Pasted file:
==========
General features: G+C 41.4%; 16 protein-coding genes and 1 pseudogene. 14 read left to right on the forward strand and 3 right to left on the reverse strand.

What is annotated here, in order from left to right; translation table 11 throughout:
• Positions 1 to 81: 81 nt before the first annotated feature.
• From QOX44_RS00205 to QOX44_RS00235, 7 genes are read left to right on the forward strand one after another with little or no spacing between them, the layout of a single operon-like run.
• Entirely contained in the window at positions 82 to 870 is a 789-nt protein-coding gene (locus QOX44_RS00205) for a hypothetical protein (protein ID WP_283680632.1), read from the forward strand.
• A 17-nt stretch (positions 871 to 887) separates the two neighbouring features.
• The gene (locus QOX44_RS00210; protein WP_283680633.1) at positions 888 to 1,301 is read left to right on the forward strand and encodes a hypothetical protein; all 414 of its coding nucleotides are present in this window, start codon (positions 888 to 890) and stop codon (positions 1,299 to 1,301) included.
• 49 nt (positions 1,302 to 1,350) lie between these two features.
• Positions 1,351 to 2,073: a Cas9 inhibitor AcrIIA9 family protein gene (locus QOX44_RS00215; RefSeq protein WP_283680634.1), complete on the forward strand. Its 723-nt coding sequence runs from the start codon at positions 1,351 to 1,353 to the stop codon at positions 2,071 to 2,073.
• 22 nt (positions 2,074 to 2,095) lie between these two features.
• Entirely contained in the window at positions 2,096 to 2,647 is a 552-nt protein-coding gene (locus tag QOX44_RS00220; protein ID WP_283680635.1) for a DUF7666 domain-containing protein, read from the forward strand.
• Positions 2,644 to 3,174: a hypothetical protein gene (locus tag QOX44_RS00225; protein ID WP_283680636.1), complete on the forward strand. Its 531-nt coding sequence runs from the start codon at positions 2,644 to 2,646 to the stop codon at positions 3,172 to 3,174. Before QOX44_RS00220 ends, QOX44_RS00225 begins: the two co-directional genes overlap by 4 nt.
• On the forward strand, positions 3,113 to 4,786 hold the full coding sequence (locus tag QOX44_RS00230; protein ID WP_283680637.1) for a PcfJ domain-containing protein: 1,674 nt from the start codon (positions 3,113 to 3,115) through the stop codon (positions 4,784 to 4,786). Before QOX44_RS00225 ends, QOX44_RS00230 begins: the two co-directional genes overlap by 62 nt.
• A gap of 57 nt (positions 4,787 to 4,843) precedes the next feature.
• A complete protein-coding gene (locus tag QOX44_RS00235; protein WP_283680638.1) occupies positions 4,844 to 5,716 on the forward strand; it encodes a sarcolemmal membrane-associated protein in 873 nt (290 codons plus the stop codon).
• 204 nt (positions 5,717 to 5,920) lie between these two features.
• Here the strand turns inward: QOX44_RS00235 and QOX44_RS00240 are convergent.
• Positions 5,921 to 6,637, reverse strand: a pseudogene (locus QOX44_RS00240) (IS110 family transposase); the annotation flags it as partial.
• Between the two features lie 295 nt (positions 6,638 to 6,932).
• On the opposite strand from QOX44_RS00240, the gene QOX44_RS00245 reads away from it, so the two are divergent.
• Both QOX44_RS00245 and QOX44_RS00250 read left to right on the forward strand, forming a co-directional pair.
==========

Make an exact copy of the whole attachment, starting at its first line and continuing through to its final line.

General features: G+C 41.4%; 16 protein-coding genes and 1 pseudogene. 14 read left to right on the forward strand and 3 right to left on the reverse strand.

What is annotated here, in order from left to right; translation table 11 throughout:
• Positions 1 to 81: 81 nt before the first annotated feature.
• From QOX44_RS00205 to QOX44_RS00235, 7 genes are read left to right on the forward strand one after another with little or no spacing between them, the layout of a single operon-like run.
• Entirely contained in the window at positions 82 to 870 is a 789-nt protein-coding gene (locus QOX44_RS00205) for a hypothetical protein (protein ID WP_283680632.1), read from the forward strand.
• A 17-nt stretch (positions 871 to 887) separates the two neighbouring features.
• The gene (locus QOX44_RS00210; protein WP_283680633.1) at positions 888 to 1,301 is read left to right on the forward strand and encodes a hypothetical protein; all 414 of its coding nucleotides are present in this window, start codon (positions 888 to 890) and stop codon (positions 1,299 to 1,301) included.
• 49 nt (positions 1,302 to 1,350) lie between these two features.
• Positions 1,351 to 2,073: a Cas9 inhibitor AcrIIA9 family protein gene (locus QOX44_RS00215; RefSeq protein WP_283680634.1), complete on the forward strand. Its 723-nt coding sequence runs from the start codon at positions 1,351 to 1,353 to the stop codon at positions 2,071 to 2,073.
• 22 nt (positions 2,074 to 2,095) lie between these two features.
• Entirely contained in the window at positions 2,096 to 2,647 is a 552-nt protein-coding gene (locus tag QOX44_RS00220; protein ID WP_283680635.1) for a DUF7666 domain-containing protein, read from the forward strand.
• Positions 2,644 to 3,174: a hypothetical protein gene (locus tag QOX44_RS00225; protein ID WP_283680636.1), complete on the forward strand. Its 531-nt coding sequence runs from the start codon at positions 2,644 to 2,646 to the stop codon at positions 3,172 to 3,174. Before QOX44_RS00220 ends, QOX44_RS00225 begins: the two co-directional genes overlap by 4 nt.
• On the forward strand, positions 3,113 to 4,786 hold the full coding sequence (locus tag QOX44_RS00230; protein ID WP_283680637.1) for a PcfJ domain-containing protein: 1,674 nt from the start codon (positions 3,113 to 3,115) through the stop codon (positions 4,784 to 4,786). Before QOX44_RS00225 ends, QOX44_RS00230 begins: the two co-directional genes overlap by 62 nt.
• A gap of 57 nt (positions 4,787 to 4,843) precedes the next feature.
• A complete protein-coding gene (locus tag QOX44_RS00235; protein WP_283680638.1) occupies positions 4,844 to 5,716 on the forward strand; it encodes a sarcolemmal membrane-associated protein in 873 nt (290 codons plus the stop codon).
• 204 nt (positions 5,717 to 5,920) lie between these two features.
• Here the strand turns inward: QOX44_RS00235 and QOX44_RS00240 are convergent.
• Positions 5,921 to 6,637, reverse strand: a pseudogene (locus QOX44_RS00240) (IS110 family transposase); the annotation flags it as partial.
• Between the two features lie 295 nt (positions 6,638 to 6,932).
• On the opposite strand from QOX44_RS00240, the gene QOX44_RS00245 reads away from it, so the two are divergent.
• Both QOX44_RS00245 and QOX44_RS00250 read left to right on the forward strand, forming a co-directional pair.